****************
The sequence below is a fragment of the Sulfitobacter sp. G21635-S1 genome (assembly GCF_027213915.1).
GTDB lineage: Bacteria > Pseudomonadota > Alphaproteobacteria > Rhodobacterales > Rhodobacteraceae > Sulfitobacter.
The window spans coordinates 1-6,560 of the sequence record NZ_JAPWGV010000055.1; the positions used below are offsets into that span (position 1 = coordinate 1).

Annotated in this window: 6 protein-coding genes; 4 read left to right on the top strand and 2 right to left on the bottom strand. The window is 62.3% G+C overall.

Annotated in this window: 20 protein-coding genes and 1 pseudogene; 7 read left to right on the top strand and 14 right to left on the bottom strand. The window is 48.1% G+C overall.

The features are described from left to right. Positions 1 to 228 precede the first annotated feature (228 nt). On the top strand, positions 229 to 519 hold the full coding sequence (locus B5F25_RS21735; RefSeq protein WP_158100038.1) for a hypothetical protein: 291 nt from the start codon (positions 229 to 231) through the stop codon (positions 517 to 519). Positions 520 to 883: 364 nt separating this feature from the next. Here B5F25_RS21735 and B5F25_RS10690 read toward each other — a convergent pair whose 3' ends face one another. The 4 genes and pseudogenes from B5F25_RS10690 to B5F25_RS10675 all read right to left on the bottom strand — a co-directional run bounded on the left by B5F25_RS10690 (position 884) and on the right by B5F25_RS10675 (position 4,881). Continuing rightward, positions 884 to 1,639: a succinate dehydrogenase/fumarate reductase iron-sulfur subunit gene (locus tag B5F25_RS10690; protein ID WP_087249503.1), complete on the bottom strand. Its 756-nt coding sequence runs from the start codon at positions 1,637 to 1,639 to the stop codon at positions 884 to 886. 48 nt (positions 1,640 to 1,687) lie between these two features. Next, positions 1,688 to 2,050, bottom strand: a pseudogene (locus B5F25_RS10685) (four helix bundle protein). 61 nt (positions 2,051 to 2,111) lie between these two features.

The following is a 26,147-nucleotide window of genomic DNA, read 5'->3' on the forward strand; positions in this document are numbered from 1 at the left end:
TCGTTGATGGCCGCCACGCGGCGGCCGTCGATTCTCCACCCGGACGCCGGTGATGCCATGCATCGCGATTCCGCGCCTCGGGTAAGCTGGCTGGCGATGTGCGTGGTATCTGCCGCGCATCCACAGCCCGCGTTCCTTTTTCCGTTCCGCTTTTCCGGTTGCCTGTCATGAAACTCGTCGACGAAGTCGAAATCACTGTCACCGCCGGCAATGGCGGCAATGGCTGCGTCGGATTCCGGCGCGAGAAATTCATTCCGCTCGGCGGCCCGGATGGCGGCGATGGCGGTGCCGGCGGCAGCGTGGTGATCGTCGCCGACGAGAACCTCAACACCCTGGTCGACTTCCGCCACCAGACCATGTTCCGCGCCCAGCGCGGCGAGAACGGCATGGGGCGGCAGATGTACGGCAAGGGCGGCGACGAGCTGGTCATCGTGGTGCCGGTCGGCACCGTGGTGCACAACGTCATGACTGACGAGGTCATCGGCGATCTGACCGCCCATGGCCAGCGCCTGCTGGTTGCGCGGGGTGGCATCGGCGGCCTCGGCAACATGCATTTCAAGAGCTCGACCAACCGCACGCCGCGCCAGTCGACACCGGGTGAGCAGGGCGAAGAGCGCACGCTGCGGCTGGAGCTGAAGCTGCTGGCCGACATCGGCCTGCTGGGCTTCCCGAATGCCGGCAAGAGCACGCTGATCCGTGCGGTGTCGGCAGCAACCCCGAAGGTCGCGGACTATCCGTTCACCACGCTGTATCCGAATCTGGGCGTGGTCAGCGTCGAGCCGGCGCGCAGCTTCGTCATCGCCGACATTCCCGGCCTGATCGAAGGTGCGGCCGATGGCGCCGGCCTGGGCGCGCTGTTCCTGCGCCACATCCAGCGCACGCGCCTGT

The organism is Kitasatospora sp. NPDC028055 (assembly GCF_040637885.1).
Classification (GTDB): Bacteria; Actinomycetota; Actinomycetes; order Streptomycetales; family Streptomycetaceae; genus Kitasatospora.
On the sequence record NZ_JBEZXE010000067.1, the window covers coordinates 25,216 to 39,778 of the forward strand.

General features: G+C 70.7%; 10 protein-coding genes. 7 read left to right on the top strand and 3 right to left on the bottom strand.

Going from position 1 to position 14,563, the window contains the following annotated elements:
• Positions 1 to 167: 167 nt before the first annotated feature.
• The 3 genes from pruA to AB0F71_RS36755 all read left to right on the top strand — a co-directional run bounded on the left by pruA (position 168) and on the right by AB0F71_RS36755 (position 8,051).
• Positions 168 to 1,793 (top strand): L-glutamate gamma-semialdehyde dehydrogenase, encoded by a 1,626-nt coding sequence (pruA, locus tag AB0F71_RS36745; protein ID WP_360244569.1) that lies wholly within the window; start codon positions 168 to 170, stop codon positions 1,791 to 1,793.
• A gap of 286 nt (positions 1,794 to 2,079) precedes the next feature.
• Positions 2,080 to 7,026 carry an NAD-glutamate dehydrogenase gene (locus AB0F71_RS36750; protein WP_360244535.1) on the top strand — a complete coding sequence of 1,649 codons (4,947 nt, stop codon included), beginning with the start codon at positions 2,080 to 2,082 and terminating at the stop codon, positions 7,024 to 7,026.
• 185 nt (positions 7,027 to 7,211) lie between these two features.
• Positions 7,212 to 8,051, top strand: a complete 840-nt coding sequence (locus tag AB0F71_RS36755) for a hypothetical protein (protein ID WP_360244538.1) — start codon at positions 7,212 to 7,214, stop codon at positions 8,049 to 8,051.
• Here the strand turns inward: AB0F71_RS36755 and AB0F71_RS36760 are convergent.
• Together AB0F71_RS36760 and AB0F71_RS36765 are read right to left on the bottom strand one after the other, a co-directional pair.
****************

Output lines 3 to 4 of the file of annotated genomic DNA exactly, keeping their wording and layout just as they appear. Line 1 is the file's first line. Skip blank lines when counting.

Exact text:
The window spans coordinates 1-6,560 of the sequence record NZ_JAPWGV010000055.1; the positions used below are offsets into that span (position 1 = coordinate 1).

Annotated in this window: 6 protein-coding genes; 4 read left to right on the top strand and 2 right to left on the bottom strand. The window is 62.3% G+C overall.